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Obesity doubles death risk after esophageal cancer surgery


December 21, 2011 - Washington

Researchers have found that Obesity increases the risk of cancer recurrence and cancer-related death in patients with esophageal cancer who have been treated with surgery.

In their 778-patient study, the Mayo Clinic researchers found that five-year survival in obese patients - those with a Body Mass Index of 30 or higher - with esophageal cancer was 18 percent, compared to 36 percent in patients of normal weight.

The research is the first to find that obese patients with esophageal cancer have worse outcomes following surgery than patients with a normal weight, according to lead investigator, Harry Yoon, M.D.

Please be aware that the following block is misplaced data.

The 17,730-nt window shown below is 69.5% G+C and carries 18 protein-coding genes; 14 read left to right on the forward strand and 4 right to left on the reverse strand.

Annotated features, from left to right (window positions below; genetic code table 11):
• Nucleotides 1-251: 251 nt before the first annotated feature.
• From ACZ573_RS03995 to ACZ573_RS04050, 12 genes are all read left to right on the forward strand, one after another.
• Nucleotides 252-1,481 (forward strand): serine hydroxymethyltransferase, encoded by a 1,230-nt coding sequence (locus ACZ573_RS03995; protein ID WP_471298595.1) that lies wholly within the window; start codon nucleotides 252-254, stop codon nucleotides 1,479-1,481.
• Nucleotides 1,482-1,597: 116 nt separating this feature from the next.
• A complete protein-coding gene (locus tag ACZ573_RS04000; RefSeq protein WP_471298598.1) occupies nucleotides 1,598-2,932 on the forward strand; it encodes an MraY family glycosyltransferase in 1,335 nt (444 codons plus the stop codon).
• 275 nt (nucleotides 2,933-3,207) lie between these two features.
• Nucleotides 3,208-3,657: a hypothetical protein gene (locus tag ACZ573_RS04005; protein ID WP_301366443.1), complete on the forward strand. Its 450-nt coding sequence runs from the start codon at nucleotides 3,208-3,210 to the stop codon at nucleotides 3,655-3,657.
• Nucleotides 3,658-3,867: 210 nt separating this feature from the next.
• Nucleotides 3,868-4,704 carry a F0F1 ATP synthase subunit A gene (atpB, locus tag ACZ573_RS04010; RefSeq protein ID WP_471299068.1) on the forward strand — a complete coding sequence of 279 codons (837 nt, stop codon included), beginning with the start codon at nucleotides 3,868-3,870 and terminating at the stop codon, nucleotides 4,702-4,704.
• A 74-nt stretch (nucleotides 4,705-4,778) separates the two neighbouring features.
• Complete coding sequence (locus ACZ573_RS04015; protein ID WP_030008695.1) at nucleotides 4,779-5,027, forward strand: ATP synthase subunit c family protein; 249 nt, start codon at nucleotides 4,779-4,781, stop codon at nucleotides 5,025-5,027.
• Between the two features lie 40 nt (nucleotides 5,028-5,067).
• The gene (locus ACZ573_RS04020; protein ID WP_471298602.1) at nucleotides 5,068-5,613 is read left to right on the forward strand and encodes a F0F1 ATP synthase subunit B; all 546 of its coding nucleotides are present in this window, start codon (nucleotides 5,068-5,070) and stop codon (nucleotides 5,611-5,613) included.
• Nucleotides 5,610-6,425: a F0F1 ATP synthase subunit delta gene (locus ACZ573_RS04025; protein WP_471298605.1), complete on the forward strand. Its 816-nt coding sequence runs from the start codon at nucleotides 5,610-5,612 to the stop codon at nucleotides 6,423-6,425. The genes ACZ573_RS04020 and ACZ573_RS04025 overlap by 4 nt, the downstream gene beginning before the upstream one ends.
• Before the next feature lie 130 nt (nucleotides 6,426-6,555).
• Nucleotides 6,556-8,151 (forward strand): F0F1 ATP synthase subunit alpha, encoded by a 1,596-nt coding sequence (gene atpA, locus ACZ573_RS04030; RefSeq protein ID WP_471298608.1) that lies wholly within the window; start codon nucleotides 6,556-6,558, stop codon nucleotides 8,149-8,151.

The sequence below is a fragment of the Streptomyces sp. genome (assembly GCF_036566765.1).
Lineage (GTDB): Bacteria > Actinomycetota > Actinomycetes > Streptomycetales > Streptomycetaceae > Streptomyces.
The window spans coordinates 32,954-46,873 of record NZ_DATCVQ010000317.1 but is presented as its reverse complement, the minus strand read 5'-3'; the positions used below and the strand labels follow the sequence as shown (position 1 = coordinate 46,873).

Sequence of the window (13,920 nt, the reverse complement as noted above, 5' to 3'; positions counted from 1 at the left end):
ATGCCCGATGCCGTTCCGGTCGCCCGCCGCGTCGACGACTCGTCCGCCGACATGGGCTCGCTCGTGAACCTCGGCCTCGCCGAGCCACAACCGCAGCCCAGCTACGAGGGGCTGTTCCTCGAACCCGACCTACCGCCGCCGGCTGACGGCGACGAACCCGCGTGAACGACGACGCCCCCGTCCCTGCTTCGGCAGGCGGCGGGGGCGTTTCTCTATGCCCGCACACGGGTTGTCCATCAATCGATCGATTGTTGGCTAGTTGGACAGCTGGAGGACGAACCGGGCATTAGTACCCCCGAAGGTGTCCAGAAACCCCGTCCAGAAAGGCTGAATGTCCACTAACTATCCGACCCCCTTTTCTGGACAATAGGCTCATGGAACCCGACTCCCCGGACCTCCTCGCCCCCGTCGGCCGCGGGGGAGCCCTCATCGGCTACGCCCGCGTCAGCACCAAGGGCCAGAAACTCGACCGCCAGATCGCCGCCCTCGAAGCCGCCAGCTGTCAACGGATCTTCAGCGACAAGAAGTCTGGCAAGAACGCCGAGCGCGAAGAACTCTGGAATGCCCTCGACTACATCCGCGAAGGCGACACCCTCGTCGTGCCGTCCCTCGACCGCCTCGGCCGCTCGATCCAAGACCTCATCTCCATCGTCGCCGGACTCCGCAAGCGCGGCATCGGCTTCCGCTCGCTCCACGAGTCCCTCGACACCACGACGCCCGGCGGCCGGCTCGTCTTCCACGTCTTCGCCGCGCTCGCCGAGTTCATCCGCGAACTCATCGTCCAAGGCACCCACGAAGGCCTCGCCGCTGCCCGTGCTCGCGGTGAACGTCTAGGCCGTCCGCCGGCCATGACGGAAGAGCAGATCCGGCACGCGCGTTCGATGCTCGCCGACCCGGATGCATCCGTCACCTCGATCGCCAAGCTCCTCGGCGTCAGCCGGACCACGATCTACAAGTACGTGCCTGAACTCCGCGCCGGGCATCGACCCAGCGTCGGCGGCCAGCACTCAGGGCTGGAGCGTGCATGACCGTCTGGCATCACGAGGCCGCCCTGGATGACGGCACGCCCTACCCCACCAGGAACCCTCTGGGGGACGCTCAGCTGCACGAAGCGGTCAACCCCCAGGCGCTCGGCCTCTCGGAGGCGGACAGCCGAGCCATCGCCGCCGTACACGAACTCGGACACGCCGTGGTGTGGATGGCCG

"Obesity is considered a risk factor in the development of this cancer, which is known to be both highly lethal and increasingly common. But prior to this study, we did not really understand the impact of obesity in this upper gastrointestinal cancer," he noted.

If validated in another study, the findings may change the way some physicians counsel obese patients with this disease, Dr. Yoon stated.

"As an oncologist, I did not typically speak to my patients about excess body weight as part of their care, because we are more often concerned about Weight loss and maintaining proper nutrition, but that may change. It would be helpful to be able to offer patients some measures that they can take to possibly impact their prognosis," he added.

The study appeared in the Dec. 1 issue of the Journal of Clinical Oncology.

ANI

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